Twelve Alabama counties under burn ban to protect air quality

Alabama News

Photo of Lower High Falls in Talladega Forest from Bill Wilson, courtesy of ADEM website

MONTGOMERY, Ala. (WIAT) — The Alabama Department of Environmental Management recently announced that 12 Alabama counties are now under an annual warm-weather ban on open burning in an effort to protect air quality in areas that have a history of air pollution problems.

The burn ban runs from May 1 through Oct. 31 each year and covers Baldwin, DeKalb, Etowah,
Jefferson, Lawrence, Madison, Mobile, Montgomery, Morgan, Russell, Shelby, and Talladega counties.

This will combat the formation of ground-level ozone and the generation of fine particulate matter during warm weather months.

“Prohibiting the open burning of wood, tree trimmings, brush and debris generated by land clearing and construction or demolition activities is an effective way to reduce the formation of ground-level ozone, which is formed when volatile organic compounds and nitrogen oxides react in the presence of heat and sunlight,” said Ron Gore, chief of ADEM’s Air Division.

Though beneficial in the upper atmosphere, ozone is a respiratory irritant when found at ground level. Alabama State law says “only vegetation and untreated wood” can be burned, according to Gore.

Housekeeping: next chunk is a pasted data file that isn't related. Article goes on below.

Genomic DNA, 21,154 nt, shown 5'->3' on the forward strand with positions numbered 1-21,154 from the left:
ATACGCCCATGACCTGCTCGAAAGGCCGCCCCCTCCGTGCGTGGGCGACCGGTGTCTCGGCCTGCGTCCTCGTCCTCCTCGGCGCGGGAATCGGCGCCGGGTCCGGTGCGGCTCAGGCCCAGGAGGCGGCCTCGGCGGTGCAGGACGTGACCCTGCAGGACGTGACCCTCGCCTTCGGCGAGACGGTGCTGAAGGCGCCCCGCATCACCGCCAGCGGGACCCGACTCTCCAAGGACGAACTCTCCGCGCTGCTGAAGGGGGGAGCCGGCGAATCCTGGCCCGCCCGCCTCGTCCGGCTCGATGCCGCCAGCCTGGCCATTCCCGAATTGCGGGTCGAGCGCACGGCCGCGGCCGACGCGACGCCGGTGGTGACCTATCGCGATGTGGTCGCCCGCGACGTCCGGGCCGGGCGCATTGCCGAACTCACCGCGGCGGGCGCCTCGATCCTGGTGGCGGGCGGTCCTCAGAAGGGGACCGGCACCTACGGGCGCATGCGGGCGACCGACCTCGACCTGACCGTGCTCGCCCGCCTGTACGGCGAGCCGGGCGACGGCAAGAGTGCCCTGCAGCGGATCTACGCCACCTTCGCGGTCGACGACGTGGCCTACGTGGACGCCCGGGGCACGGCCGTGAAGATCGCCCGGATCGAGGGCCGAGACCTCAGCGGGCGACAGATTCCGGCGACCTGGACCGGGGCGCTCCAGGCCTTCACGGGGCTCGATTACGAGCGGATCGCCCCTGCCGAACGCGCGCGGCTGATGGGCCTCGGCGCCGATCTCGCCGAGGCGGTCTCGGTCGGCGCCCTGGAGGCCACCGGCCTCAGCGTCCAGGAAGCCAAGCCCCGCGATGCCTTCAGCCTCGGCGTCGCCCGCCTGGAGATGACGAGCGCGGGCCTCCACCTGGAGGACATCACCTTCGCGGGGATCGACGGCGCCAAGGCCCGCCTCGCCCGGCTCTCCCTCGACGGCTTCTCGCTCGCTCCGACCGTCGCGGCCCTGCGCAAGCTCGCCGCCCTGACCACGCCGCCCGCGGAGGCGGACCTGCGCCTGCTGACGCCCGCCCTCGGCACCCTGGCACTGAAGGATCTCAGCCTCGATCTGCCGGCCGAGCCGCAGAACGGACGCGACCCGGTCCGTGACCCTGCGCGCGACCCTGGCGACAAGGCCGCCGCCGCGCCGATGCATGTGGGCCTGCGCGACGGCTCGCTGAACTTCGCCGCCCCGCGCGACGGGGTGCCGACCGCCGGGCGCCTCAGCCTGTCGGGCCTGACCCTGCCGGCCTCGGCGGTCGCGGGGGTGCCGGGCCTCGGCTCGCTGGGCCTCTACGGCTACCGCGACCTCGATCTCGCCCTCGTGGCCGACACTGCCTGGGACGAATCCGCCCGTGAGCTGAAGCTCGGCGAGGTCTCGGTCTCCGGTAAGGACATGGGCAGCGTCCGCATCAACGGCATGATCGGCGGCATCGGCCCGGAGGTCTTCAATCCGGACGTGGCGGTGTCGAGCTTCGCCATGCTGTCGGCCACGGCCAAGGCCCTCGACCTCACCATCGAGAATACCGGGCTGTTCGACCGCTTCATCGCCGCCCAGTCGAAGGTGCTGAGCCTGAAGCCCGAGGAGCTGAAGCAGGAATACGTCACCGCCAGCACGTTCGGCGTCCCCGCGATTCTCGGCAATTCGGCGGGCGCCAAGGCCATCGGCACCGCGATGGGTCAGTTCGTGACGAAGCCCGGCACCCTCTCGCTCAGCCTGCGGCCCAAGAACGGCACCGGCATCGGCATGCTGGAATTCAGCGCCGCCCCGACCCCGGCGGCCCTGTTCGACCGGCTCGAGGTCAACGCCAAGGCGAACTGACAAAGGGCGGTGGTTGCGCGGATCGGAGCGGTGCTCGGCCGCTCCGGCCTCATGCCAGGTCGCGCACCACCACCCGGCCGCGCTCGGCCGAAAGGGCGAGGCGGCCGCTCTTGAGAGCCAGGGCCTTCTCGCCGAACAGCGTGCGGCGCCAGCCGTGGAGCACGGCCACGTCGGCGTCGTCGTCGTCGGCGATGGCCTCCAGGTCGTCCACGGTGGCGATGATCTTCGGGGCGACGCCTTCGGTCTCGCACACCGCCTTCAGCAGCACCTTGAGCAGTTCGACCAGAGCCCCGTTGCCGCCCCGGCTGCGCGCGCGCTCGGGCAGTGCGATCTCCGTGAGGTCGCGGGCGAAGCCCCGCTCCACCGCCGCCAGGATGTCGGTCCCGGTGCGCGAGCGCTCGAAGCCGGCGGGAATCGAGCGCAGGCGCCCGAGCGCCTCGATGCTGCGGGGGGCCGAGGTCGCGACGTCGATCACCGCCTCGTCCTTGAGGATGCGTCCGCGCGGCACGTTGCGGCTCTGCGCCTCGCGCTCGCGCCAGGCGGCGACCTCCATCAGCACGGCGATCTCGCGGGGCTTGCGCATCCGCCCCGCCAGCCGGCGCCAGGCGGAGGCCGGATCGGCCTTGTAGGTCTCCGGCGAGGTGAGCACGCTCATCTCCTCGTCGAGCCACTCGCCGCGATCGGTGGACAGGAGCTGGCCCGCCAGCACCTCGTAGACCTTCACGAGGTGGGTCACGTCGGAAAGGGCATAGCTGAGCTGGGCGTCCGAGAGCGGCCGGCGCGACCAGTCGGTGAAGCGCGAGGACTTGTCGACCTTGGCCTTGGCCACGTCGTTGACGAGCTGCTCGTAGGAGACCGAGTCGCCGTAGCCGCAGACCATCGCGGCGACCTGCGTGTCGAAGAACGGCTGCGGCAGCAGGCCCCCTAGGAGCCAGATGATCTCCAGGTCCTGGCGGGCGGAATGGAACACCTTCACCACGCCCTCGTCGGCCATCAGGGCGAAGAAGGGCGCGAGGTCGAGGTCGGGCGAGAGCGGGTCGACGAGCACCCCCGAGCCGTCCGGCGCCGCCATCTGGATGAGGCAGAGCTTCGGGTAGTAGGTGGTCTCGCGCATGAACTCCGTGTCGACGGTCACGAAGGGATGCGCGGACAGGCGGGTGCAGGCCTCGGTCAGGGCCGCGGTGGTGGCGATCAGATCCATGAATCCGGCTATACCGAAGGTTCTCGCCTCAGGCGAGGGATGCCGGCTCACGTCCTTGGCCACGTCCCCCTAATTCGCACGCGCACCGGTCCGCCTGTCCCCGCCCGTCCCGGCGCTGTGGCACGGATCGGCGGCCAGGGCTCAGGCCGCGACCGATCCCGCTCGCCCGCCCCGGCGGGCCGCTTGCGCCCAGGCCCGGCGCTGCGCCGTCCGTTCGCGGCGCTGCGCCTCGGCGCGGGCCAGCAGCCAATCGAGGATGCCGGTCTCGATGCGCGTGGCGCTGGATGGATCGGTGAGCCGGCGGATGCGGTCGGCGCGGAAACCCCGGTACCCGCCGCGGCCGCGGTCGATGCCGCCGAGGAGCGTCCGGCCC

Non-vegetative materials, such as oils, plastics, vinyl, paper, garbage, trash, and treated and painted wood, cannot be burned anywhere in the state at any time, he said.

The environmental programs administered by ADEM under the federal Clean Air Act support the goal of ensuring that all Alabama citizens have clean air to breathe. Gore also pointed out that the 12-county burn ban enacted by ADEM is separate from the no-burn orders that are declared by the Alabama Forestry Commission to reduce the dangers of wildfires during dry periods.

After rains and cooler temperatures this week, the Forestry Commission downgraded a no-burn order it had issued for counties in north Alabama to a fire alert–meaning the restriction of issuing permits for outdoor burning–and removed a no-burn order issued for counties in south Alabama.

For more information about the burn ban, go to the Alabama Department of Environmental
Management website,


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